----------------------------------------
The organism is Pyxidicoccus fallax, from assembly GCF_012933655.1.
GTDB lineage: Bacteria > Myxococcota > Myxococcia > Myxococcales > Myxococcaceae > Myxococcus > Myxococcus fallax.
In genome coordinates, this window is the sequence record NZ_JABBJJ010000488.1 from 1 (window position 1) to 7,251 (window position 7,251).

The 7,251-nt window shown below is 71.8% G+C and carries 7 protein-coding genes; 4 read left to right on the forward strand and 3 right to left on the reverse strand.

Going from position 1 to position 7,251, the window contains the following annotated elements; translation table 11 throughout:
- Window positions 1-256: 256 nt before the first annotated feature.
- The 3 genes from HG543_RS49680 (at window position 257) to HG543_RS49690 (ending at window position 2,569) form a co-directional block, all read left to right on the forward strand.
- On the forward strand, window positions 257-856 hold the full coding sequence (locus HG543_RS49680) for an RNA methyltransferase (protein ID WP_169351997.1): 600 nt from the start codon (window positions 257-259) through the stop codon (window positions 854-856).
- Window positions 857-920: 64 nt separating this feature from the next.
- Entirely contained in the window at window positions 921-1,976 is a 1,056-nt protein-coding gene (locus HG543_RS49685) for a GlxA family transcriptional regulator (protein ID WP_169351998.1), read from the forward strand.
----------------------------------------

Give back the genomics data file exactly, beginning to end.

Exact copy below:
The organism is Pyxidicoccus fallax, from assembly GCF_012933655.1.
GTDB lineage: Bacteria > Myxococcota > Myxococcia > Myxococcales > Myxococcaceae > Myxococcus > Myxococcus fallax.
In genome coordinates, this window is the sequence record NZ_JABBJJ010000488.1 from 1 (window position 1) to 7,251 (window position 7,251).

The 7,251-nt window shown below is 71.8% G+C and carries 7 protein-coding genes; 4 read left to right on the forward strand and 3 right to left on the reverse strand.

Going from position 1 to position 7,251, the window contains the following annotated elements; translation table 11 throughout:
- Window positions 1-256: 256 nt before the first annotated feature.
- The 3 genes from HG543_RS49680 (at window position 257) to HG543_RS49690 (ending at window position 2,569) form a co-directional block, all read left to right on the forward strand.
- On the forward strand, window positions 257-856 hold the full coding sequence (locus HG543_RS49680) for an RNA methyltransferase (protein ID WP_169351997.1): 600 nt from the start codon (window positions 257-259) through the stop codon (window positions 854-856).
- Window positions 857-920: 64 nt separating this feature from the next.
- Entirely contained in the window at window positions 921-1,976 is a 1,056-nt protein-coding gene (locus HG543_RS49685) for a GlxA family transcriptional regulator (protein ID WP_169351998.1), read from the forward strand.